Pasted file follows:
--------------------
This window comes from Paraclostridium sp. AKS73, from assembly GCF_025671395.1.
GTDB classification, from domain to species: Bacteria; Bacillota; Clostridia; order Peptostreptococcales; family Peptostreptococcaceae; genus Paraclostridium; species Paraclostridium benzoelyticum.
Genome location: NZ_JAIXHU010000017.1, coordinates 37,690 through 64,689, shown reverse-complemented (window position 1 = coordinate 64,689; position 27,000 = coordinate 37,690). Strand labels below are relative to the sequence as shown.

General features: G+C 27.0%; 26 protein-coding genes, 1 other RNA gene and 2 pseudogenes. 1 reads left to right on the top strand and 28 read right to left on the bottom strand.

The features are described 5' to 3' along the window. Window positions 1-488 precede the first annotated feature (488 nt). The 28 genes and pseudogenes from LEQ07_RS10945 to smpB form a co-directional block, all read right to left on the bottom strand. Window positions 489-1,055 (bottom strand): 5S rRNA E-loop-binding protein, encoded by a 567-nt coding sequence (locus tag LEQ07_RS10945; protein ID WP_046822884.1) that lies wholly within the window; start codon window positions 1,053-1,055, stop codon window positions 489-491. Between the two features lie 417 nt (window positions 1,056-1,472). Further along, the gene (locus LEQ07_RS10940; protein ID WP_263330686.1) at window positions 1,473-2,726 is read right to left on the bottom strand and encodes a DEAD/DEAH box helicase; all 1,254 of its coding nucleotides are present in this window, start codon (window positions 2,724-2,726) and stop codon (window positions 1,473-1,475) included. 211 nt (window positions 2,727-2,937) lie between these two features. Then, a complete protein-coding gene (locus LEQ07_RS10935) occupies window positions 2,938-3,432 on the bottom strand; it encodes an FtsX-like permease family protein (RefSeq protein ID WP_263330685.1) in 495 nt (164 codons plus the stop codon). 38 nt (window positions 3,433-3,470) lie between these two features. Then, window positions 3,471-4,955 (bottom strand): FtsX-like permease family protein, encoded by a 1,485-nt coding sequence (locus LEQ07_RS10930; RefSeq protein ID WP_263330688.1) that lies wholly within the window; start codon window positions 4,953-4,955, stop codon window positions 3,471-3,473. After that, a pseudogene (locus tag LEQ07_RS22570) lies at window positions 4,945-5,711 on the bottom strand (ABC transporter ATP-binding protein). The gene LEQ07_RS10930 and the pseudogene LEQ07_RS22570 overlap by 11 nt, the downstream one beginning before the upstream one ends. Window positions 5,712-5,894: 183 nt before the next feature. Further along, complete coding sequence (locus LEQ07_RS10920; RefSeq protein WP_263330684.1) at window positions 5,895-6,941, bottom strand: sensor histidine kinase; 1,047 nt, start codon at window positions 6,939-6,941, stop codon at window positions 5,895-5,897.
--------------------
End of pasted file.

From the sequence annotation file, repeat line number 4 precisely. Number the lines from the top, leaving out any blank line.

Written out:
General features: G+C 27.0%; 26 protein-coding genes, 1 other RNA gene and 2 pseudogenes. 1 reads left to right on the top strand and 28 read right to left on the bottom strand.